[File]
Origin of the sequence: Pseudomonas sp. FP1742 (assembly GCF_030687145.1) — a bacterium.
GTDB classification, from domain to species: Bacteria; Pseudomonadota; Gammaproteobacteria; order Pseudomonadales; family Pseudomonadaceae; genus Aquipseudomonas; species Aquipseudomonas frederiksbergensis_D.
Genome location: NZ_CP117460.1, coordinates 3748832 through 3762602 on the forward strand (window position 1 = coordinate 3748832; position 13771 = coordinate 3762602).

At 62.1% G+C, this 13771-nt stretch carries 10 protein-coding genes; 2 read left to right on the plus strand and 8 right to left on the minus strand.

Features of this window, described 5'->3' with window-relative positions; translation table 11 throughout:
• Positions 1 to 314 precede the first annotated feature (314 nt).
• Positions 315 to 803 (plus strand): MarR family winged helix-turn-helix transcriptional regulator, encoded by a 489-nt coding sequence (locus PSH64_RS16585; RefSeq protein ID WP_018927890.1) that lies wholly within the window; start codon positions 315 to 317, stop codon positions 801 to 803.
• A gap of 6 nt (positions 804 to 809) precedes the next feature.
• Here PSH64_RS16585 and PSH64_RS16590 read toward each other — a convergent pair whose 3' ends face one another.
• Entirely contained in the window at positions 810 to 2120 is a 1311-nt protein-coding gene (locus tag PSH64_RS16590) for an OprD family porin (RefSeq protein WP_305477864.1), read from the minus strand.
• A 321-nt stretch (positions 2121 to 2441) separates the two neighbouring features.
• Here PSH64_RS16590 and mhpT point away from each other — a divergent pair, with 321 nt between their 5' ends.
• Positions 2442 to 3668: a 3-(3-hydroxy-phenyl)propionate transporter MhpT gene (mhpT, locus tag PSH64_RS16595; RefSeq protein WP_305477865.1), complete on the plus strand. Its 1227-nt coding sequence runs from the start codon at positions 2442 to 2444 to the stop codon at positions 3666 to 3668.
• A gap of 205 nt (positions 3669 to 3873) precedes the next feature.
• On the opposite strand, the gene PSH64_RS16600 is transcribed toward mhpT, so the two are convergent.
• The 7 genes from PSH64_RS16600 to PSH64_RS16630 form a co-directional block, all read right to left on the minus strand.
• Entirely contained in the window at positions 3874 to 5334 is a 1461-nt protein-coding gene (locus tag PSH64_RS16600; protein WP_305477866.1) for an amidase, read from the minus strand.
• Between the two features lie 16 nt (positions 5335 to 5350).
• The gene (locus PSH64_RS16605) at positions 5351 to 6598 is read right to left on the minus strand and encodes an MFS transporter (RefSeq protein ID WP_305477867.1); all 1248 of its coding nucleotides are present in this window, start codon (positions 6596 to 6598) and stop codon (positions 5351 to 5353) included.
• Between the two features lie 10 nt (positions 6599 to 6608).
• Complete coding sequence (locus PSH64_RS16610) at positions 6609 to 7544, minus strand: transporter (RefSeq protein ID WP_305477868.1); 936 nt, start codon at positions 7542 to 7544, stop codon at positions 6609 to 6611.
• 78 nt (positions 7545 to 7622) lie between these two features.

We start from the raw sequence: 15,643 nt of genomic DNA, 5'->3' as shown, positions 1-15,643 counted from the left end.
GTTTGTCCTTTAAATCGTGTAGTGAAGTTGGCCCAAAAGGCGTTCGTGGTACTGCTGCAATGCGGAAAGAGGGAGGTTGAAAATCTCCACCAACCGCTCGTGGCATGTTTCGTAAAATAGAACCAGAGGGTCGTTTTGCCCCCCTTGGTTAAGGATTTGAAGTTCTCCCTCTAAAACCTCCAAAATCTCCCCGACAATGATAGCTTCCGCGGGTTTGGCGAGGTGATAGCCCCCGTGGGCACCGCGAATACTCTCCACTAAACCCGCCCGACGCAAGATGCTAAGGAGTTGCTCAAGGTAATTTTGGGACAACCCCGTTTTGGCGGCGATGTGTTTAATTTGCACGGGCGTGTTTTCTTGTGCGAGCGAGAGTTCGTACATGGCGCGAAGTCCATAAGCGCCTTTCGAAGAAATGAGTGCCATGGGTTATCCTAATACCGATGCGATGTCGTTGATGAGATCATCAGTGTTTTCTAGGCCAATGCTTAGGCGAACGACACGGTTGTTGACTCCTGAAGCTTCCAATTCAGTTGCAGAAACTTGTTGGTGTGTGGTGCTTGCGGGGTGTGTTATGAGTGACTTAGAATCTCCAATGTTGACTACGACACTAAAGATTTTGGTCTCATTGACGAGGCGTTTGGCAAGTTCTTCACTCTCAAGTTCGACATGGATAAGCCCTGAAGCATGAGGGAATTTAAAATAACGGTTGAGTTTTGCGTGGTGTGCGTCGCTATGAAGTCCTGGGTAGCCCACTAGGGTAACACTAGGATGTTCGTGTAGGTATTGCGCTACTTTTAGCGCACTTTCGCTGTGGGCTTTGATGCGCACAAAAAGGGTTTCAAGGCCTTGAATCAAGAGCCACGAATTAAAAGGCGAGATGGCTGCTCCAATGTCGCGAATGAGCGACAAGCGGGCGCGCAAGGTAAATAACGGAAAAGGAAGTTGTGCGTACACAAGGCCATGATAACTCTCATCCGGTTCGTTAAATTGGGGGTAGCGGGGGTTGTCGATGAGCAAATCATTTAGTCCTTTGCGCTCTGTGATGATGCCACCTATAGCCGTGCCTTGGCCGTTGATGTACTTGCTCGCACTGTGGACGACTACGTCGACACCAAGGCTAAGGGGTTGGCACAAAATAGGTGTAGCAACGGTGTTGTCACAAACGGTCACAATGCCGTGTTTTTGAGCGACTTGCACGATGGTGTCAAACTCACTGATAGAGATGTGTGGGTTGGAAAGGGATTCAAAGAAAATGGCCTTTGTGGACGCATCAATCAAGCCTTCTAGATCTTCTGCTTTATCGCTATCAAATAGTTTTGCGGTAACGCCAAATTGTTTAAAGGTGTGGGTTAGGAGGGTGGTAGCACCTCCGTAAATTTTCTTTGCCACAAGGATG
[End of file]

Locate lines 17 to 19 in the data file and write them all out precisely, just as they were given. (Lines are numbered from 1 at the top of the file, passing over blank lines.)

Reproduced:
• Entirely contained in the window at positions 3874 to 5334 is a 1461-nt protein-coding gene (locus tag PSH64_RS16600; protein WP_305477866.1) for an amidase, read from the minus strand.
• Between the two features lie 16 nt (positions 5335 to 5350).
• The gene (locus PSH64_RS16605) at positions 5351 to 6598 is read right to left on the minus strand and encodes an MFS transporter (RefSeq protein ID WP_305477867.1); all 1248 of its coding nucleotides are present in this window, start codon (positions 6596 to 6598) and stop codon (positions 5351 to 5353) included.